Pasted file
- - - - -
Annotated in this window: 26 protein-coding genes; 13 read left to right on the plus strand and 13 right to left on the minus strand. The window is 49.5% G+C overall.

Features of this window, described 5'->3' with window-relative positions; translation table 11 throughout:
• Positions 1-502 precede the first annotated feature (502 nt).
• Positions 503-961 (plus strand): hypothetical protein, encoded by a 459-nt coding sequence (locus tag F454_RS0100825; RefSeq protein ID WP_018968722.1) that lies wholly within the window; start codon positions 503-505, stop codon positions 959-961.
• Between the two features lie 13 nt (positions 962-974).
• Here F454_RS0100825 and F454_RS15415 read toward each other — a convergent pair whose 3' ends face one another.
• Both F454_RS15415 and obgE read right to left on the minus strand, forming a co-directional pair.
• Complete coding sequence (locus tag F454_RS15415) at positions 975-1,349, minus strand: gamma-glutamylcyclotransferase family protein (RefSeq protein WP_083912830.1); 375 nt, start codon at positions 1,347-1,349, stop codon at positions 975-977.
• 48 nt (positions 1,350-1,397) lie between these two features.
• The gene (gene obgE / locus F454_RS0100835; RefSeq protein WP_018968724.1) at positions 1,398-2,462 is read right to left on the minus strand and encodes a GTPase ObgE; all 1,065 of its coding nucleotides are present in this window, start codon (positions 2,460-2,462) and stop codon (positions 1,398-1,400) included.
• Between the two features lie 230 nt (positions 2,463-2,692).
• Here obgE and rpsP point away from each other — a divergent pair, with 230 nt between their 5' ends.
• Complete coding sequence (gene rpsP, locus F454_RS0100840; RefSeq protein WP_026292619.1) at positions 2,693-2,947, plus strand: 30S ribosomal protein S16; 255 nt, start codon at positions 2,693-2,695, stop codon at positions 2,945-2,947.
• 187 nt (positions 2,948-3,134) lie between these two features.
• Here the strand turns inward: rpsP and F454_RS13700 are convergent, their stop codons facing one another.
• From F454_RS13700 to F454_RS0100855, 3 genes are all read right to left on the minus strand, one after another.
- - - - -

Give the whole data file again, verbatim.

Annotated in this window: 26 protein-coding genes; 13 read left to right on the plus strand and 13 right to left on the minus strand. The window is 49.5% G+C overall.

Features of this window, described 5'->3' with window-relative positions; translation table 11 throughout:
• Positions 1-502 precede the first annotated feature (502 nt).
• Positions 503-961 (plus strand): hypothetical protein, encoded by a 459-nt coding sequence (locus tag F454_RS0100825; RefSeq protein ID WP_018968722.1) that lies wholly within the window; start codon positions 503-505, stop codon positions 959-961.
• Between the two features lie 13 nt (positions 962-974).
• Here F454_RS0100825 and F454_RS15415 read toward each other — a convergent pair whose 3' ends face one another.
• Both F454_RS15415 and obgE read right to left on the minus strand, forming a co-directional pair.
• Complete coding sequence (locus tag F454_RS15415) at positions 975-1,349, minus strand: gamma-glutamylcyclotransferase family protein (RefSeq protein WP_083912830.1); 375 nt, start codon at positions 1,347-1,349, stop codon at positions 975-977.
• 48 nt (positions 1,350-1,397) lie between these two features.
• The gene (gene obgE / locus F454_RS0100835; RefSeq protein WP_018968724.1) at positions 1,398-2,462 is read right to left on the minus strand and encodes a GTPase ObgE; all 1,065 of its coding nucleotides are present in this window, start codon (positions 2,460-2,462) and stop codon (positions 1,398-1,400) included.
• Between the two features lie 230 nt (positions 2,463-2,692).
• Here obgE and rpsP point away from each other — a divergent pair, with 230 nt between their 5' ends.
• Complete coding sequence (gene rpsP, locus F454_RS0100840; RefSeq protein WP_026292619.1) at positions 2,693-2,947, plus strand: 30S ribosomal protein S16; 255 nt, start codon at positions 2,693-2,695, stop codon at positions 2,945-2,947.
• 187 nt (positions 2,948-3,134) lie between these two features.
• Here the strand turns inward: rpsP and F454_RS13700 are convergent, their stop codons facing one another.
• From F454_RS13700 to F454_RS0100855, 3 genes are all read right to left on the minus strand, one after another.